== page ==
USC's Diversity Task Force, Department of Public Safety and students are teaming up to stop racial profiling at the university.

The group will form a Community Advisory Board to oversee DPS and the Diversity Task Force and ensure that discrimination reports don't fall through the cracks. This board is one of the many responses to the diversity awareness resulting from protests last fall.

The provost of USC will appoint 5 to 6 members to the Community Advisory Board for one-year terms, with meetings occurring each quarter. Provost Michael Quick has asked the Diversity Task Force for names of suggested members.

The board will provide recommendations annually to the provost and the Senior Vice President for Administration with a focus on quality of life, increasing university involvement, and DPS training, according to a memo issued by Quick.

"I believe that this board is poised for success and that the USC community will benefit greatly from its impact on matters of diversity and inclusion," Quick wrote in the memo.

Undergraduate Student Government President Rini Simpath held multiple forums last fall to address diversity on campus. Not only did students report racial profiling to be a serious problem on campus, but the reports themselves weren't getting resolved quickly enough.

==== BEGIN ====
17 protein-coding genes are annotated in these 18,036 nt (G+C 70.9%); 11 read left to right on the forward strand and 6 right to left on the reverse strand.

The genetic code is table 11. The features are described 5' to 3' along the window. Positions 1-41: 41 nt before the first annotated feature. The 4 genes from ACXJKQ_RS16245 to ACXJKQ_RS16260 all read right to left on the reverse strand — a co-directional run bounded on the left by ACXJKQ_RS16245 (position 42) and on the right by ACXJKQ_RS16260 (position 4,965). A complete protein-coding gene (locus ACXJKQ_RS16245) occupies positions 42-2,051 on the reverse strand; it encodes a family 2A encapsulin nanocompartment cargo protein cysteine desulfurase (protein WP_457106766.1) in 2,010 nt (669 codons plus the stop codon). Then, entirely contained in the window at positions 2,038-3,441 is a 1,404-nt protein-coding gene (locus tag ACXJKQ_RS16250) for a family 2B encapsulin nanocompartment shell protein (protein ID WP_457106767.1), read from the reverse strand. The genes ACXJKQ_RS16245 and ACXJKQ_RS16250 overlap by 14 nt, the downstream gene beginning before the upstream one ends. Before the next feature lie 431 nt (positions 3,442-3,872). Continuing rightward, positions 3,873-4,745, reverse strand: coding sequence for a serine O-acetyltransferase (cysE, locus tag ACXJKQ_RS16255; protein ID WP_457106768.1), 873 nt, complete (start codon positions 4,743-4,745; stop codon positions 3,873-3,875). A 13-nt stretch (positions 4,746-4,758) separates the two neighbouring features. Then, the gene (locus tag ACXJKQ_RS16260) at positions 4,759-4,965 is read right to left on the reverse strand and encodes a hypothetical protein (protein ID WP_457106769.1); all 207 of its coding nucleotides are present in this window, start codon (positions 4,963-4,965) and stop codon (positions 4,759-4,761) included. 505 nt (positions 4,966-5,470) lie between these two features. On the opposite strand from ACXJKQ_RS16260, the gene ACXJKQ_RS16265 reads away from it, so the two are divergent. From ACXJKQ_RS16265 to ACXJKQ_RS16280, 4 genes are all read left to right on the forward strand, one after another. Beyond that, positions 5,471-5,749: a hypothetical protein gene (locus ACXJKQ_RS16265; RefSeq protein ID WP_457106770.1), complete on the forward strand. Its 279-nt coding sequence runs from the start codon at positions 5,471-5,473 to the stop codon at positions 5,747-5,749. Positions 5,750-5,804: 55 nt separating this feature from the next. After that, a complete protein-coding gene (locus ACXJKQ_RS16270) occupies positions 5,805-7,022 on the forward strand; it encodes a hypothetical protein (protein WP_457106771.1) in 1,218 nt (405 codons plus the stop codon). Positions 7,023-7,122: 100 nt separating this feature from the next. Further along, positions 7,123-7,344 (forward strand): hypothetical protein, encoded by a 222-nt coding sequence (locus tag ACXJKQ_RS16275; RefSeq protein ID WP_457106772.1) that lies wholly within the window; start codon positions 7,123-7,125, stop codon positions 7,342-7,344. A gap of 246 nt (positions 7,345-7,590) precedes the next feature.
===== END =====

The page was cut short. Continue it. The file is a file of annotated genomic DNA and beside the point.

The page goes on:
But with this advisory board, USC is working toward a solution.

"This oversight committee is one of the resolution ideas from undergraduates to put the diversity issue to an end," said Diversity Task Force co-chair Varun Soni, who also acts as USC's Dean of Religious Life.

Starting in the fall, when DPS gets a report about diversity issues, it'll look to the Task Force for a "data-driven solution," Soni said.

DPS Chief John Thomas looked forward to more student engagement with the new advisory board.

"The more advisory groups the better," Thomas said. "We want students to become more engaged in the community. Hearing their ideas and having their opinion makes our jobs a lot easier."

Last fall, Gov. Jerry Brown signed an anti-racial profiling bill requiring police departments to collect demographic data on the people they stop. This data would be available to help gauge possible racial profiling. The bill also required a state advisory board to make sure the police address racial profiling-issues.

USC DPS is not a police department, but the advisory board will work toward similar goals.

Reach Staff Reporter Sophie Flay here.